2018 Tax Reform: Navigating the Changes for 2019
With the enactment of new tax laws in 2018, you may be wondering what your tax return will look like this year. Featuring changes like an increase in the standard deduction and the elimination of, or limitations on, many itemized deductions, it's hard to know what to expect. We can help you navigate these updates so you feel confident going into your tax appointment.
Income Tax Brackets
Whether you’re a single filer or a married person who files jointly, separately or as head of household, your tax bracket changed in 2018.
The existing tax brackets are: 10, 12, 22, 24, 32, 35 and 37 percent. Though there are still seven brackets, the rates are lower for the majority. This means most taxpayers will see their tax rate decrease. For example, a married couple with a combined income of $150,000 has gone from a 25 percent tax rate to a 22 percent tax rate under this law.
Higher Standard Deductions
For 2018, the law nearly doubled the standard deduction to $12,000 for single filers, $18,000 for heads of household and $24,000 for joint filers. In 2019, the standard deduction increases to $12,200 for single filers, $18,350 for heads of household and $24,400 for joint filers (adjusted for inflation).
You may now have an incentive to give more to Wayne State in one particular year over another to exceed the standard deduction and itemize your deductions.
If you elect to itemize this year, your deductions may look a little different (though charitable deductions remain under the new law). If you purchase a new home, there is now a cap on the mortgage interest for the first $750,000 of debt on your primary residence. Under this plan, if you itemize your deductions, you will be able to deduct up to $10,000 for income, sales and property taxes.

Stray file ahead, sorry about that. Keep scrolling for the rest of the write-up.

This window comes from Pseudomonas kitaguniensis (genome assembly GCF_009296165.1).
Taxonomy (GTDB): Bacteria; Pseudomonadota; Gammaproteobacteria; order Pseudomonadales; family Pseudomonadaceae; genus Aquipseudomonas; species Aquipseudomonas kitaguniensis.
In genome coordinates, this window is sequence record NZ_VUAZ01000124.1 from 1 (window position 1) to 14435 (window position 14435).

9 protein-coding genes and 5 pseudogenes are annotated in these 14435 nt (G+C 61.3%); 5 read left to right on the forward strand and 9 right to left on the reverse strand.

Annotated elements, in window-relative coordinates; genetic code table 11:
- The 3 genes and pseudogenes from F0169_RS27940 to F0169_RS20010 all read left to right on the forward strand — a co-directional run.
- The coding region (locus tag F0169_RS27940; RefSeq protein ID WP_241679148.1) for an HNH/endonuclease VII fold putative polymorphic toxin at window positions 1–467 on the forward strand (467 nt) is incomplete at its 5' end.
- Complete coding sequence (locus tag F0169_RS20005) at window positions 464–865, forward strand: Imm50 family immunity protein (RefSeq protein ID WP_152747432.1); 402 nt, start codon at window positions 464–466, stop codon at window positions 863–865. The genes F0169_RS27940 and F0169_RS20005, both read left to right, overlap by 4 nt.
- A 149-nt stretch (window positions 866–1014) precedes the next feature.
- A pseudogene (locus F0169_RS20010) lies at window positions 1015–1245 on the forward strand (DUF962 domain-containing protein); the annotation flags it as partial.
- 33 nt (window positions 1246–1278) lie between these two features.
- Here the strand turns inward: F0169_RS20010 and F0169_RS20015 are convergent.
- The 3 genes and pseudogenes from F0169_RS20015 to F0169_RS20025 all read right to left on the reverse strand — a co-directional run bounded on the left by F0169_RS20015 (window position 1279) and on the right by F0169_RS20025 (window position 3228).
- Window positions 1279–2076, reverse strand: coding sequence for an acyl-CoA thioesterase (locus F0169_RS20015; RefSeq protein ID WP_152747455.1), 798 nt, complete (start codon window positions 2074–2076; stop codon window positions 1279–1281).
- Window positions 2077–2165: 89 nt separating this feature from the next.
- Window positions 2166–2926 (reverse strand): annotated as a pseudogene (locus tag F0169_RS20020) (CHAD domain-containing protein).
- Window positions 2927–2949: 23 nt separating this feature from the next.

Charitable Contributions for Cash Gifts
The new law increased the adjusted gross income limitation for donations by cash, check or credit card to 60 percent. Higher net worth donors may want to consider increasing cash gifts.
What’s the Same?
You will still be able to deduct your charitable contributions if you itemize your taxes.
Long-Term Capital Gains and Dividends
The tax rates on capital gains and dividends remain the same at 0, 15 and 20 percent, depending on your specific tax bracket.
Charitable Contributions of Appreciated Property
The limitation on charitable gifts of long-term appreciated property to public charities will remain at 30 percent of your adjusted gross income. You can still carry over any excess for up to five additional years.
What Does This Mean for Me?
As you get older, tax season can get more complicated because you’re accumulating more assets as well as potential deductions. Make the next tax season easier on yourself by following these four tips.
- Know what you can deduct. Deduct cash, property and stock donations made to a charitable organization such as Wayne State University, if you itemize your taxes. You cannot deduct the value of any time or services spent on charitable work, but you can deduct mileage and vehicle expenses if used for charitable purposes.
- Get proper documentation. For cash contributions of any amount, be sure to have a bank record or written acknowledgment of your contribution from the charitable organization. (For any single contribution worth $250 or more, you must obtain a written acknowledgment from the charitable organization. For property valued at more than $5,000, you must have a qualified appraisal.)
- Transfer records to personal budgeting software such as Mint, YNAB or Quicken. Digitize your information from financial transactions to stay organized. Some apps also integrate with tax software to make preparation much easier.
- Involve the professionals. A professional tax advisor is the best person for advice on specific tax issues. Feel free to contact the Office of Planned Giving for answers to any questions you might have about contributing to Wayne State.
If you have questions, please contact the Office of Planned Giving at (313) 577-6481 or PlannedGifts@wayne.edu. We’d be happy to help and can discuss how you can include your support of Wayne State University as part of your plans.